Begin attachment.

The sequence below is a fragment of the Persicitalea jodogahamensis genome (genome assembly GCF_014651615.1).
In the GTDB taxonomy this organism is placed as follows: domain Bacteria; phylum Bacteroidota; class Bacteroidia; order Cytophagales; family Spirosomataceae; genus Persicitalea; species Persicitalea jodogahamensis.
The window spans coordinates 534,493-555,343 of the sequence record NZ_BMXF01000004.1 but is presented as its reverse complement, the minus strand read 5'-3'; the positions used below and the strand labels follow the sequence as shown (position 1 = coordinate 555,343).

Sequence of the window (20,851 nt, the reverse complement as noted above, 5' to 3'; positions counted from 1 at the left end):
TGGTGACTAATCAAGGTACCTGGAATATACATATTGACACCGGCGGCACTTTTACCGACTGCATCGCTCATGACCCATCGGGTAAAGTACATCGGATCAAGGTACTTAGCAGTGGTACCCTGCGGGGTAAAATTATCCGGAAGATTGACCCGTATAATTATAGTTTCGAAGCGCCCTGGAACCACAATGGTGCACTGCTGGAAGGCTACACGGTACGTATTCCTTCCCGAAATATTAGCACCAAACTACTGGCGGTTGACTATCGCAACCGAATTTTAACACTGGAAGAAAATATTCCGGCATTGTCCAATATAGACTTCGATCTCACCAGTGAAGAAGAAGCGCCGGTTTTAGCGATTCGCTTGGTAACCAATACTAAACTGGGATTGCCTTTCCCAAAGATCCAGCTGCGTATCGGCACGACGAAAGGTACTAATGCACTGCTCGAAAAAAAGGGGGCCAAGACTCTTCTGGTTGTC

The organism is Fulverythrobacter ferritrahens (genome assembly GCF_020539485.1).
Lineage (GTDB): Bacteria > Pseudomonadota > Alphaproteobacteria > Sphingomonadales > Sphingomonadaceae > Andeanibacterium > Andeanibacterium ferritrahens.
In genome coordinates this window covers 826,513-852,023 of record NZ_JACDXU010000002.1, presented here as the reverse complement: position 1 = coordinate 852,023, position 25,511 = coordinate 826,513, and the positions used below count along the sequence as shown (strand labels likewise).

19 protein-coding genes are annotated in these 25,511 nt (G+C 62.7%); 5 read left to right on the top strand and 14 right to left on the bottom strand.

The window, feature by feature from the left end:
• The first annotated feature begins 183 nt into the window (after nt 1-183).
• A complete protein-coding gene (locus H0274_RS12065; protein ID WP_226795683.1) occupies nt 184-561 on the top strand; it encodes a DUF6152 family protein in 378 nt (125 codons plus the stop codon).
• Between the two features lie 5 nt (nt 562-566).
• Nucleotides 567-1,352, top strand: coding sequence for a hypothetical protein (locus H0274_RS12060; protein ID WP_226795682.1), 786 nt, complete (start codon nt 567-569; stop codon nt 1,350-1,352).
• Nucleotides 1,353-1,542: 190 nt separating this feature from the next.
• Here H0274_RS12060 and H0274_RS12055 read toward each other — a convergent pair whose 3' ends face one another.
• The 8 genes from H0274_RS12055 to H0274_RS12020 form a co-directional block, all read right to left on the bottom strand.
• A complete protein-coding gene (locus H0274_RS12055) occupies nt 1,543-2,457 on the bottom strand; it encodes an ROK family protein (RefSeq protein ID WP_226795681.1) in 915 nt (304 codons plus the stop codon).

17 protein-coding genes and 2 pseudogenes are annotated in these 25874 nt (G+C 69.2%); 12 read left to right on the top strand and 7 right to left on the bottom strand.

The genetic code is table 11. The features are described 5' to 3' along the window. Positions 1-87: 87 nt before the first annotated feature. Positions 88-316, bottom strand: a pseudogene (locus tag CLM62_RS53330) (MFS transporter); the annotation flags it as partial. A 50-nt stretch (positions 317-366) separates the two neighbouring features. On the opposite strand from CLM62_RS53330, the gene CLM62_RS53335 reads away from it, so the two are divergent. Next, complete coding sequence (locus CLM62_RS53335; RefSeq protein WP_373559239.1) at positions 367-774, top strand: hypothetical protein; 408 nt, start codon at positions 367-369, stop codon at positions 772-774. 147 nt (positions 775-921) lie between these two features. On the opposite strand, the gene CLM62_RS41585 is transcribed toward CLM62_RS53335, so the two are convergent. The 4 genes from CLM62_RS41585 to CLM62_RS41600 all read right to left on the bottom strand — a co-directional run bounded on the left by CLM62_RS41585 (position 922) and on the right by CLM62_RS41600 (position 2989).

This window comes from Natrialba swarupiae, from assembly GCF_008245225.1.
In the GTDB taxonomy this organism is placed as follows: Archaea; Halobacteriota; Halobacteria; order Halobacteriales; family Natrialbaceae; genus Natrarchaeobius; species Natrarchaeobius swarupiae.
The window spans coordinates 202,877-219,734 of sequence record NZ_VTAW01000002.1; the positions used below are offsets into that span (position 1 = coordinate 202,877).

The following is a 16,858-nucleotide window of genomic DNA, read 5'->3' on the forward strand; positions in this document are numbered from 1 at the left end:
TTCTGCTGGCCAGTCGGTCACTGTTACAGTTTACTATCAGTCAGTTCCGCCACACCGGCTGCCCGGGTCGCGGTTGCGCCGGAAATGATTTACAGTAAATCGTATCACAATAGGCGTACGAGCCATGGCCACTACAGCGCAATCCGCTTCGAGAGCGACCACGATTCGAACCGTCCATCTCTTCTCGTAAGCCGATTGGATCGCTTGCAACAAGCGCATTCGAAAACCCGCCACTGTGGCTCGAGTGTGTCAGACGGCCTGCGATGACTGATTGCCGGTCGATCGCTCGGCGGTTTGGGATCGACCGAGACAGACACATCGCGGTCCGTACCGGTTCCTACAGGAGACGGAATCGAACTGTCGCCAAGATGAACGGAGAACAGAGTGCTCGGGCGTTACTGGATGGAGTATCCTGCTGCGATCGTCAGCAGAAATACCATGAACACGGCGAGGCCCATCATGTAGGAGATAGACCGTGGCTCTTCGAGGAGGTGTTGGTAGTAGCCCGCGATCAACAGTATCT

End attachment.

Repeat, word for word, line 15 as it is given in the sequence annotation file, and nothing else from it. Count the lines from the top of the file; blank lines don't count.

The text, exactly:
• Nucleotides 1,353-1,542: 190 nt separating this feature from the next.